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Karen Gastle

You’re a busy professional running a successful interior design firm—or maybe you’re just getting your dream business up and running. Either way, you’ve got a lot on your plate, even without factoring in keeping the books. With so many things to juggle, a bad accounting process can mean late payments, missed invoices, and inaccurate statements—things that can cause you additional headaches. How can you improve to ensure everything runs smoothly? Here are a few tips to help you whip your accounting process into shape.

Don’t Go It Alone

One mistake that interior designers make is thinking that they have to keep the books themselves. Not only does this add another task to their often too-full plate, it puts pressure on them to do something they may not be good at and takes time away from the rest of their business. Alternatively, if you happen to get busy or need to hustle to meet a deadline, your bookkeeping might fall by the wayside—which can mean missed payments, unsent invoices, and other disasters. Here’s the good news: You don’t need to go it alone. You can contract a freelance bookkeeper part time to help you keep on top of the financial health of your business.

Technology Is Your Friend

Don’t ignoring technology! While plenty of businesses have been good about hopping on the social media train and most interior designers have their own websites, some resist using accounting software. In some cases, this is because they simply don’t know what to choose. In other cases, they’ve been using generic programs that don’t suit their needs as an interior design firm.


There’s plenty of specialized interior design accounting software, though, which can help you manage your business more effectively by running real-time reports that go beyond “just the numbers.” Better yet, cloud computing gives you access to project information you need anytime, anywhere.

Understand Bookkeeping

Interior design firms that understand the basics of bookkeeping have a serious advantage, even if they don’t do the accounts themselves. By learning about bookkeeping, you can engage your bookkeeper in a more serious conversation—and not just take their word for it. When you understand what your bookkeeper is telling you, you can call out mistakes—and figure out where you need to make improvements.

Make Sure Your Bookkeeper Understands You

Just like you need to understand your bookkeeper and what they do, you need to make sure your bookkeeper understands precisely what you do and what information is important to you. Many bookkeepers will ask you to switch over to generic software like QuickBooks simply because they don’t understand that specialized interior design software offers you additional information—information that is often crucial to making decisions about the business and day-to-day operations.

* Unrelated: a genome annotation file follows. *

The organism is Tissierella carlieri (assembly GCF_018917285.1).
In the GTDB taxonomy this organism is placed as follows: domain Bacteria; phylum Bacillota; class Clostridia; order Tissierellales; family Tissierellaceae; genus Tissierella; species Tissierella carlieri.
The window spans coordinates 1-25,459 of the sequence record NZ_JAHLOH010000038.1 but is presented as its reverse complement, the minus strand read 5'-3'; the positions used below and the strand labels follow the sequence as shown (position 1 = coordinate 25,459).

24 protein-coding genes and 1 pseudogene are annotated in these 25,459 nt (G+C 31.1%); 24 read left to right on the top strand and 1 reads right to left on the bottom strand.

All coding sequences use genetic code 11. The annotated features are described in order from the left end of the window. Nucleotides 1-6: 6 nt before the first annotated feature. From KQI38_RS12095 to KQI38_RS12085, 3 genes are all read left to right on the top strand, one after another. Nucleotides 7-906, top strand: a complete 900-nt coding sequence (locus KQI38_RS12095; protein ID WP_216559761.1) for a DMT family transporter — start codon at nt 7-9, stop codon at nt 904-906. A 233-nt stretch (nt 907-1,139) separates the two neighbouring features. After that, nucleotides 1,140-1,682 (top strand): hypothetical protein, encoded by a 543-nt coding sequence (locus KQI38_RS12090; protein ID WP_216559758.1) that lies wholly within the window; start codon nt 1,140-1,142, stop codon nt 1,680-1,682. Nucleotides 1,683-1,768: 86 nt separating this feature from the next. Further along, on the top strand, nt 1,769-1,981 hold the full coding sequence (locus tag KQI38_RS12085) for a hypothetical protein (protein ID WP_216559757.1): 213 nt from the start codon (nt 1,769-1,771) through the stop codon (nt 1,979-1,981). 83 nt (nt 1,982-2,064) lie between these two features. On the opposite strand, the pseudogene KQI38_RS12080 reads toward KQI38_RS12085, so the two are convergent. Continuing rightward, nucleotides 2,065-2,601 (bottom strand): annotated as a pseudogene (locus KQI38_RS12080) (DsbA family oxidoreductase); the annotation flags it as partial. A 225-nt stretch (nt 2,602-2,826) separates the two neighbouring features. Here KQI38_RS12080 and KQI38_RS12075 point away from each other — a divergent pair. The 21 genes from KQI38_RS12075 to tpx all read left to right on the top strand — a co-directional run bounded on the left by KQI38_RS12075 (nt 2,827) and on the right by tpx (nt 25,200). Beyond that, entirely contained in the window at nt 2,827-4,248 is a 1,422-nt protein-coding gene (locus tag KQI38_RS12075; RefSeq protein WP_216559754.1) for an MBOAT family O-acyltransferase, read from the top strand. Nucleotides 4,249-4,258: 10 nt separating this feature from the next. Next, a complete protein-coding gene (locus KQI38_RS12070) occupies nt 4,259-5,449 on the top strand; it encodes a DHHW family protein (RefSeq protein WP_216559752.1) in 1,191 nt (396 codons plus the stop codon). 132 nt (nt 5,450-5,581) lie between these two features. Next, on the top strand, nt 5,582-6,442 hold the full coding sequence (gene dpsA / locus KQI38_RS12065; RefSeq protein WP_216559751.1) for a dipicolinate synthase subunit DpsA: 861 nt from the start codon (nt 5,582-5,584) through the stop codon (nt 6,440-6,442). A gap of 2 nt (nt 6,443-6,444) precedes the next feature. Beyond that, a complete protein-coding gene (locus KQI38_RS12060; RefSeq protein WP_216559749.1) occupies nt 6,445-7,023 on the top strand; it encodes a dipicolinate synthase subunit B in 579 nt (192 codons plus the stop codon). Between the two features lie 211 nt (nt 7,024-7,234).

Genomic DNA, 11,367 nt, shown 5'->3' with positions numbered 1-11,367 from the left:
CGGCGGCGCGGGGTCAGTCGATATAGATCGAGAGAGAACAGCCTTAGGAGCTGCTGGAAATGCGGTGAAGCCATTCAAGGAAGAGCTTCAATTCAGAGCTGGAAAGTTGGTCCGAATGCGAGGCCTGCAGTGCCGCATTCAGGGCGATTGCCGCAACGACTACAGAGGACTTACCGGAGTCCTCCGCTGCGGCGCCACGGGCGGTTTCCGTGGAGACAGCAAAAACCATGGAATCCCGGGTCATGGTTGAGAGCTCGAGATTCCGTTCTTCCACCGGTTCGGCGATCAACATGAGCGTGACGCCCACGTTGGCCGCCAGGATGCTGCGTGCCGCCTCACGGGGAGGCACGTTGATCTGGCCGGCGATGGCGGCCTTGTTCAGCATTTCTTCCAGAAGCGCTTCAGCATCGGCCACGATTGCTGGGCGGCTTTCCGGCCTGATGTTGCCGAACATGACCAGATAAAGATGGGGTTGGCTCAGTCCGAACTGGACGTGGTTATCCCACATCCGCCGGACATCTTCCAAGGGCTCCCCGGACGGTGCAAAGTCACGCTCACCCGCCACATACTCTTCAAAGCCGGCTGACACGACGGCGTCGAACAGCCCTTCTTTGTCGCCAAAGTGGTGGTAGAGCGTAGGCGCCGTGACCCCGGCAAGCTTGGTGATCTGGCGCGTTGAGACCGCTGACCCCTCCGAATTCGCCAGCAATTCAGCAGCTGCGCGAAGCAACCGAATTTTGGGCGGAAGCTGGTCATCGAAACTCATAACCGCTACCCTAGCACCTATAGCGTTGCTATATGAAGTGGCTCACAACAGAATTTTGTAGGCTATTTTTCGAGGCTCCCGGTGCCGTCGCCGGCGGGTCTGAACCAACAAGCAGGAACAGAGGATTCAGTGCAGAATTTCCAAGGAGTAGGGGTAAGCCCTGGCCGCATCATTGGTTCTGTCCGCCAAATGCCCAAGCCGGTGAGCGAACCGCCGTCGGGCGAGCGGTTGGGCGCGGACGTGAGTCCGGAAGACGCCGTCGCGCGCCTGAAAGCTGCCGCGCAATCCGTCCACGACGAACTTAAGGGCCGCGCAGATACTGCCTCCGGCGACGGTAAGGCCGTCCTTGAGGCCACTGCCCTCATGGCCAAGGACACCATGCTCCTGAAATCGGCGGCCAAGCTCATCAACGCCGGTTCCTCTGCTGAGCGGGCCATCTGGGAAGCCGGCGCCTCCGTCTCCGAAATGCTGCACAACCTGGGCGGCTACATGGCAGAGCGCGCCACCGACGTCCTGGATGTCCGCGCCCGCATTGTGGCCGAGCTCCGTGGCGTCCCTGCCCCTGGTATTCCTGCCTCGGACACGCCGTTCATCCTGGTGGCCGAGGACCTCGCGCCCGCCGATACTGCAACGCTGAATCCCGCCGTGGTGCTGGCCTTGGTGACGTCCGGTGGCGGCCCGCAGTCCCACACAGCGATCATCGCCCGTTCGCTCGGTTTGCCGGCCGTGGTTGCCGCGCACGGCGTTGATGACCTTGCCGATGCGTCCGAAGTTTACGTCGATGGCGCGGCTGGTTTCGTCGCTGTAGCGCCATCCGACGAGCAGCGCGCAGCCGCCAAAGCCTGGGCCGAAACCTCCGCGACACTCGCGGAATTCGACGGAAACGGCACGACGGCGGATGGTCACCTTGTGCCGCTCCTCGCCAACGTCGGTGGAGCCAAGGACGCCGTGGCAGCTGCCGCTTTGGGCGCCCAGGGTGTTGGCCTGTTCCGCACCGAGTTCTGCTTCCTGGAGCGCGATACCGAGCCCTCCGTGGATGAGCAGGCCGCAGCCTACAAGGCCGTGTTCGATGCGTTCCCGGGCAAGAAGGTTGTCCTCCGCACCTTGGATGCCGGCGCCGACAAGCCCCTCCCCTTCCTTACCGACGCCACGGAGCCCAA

Review Your Procedure

First things first: Review your current accounting procedure. What’s working for you? What’s not working—and why? If you have staff or work with other team members, survey them for their opinions on the current procedure. You might find that there’s a problem everyone’s experiencing, or you might hear about different issues and solutions you haven’t encountered. Once you’ve reviewed your procedure, determine the issues that must change; separate these from the “would be nice” to fix issues. Now you’re ready to look into solutions to those issues.


Up-to-date and accurate reporting are crucial for any business, and that holds true for interior design firms. You need to know more than just the bottom line on a project; you need real-time information on accounts receivable, accounts payable, and your overhead expenses. If you don’t have that information, it becomes a lot harder to make smart business decisions. Make sure you’re getting accurate, real-time reports by using specialized software.


How Business Management Software Can Help Design Firms Stay Organized

Karen Gastle

As an account manager, Karen has experience working with design firms of all sizes to integrate DesignDocs to streamline business processes, increase administrative efficiencies, and deliver higher profits.
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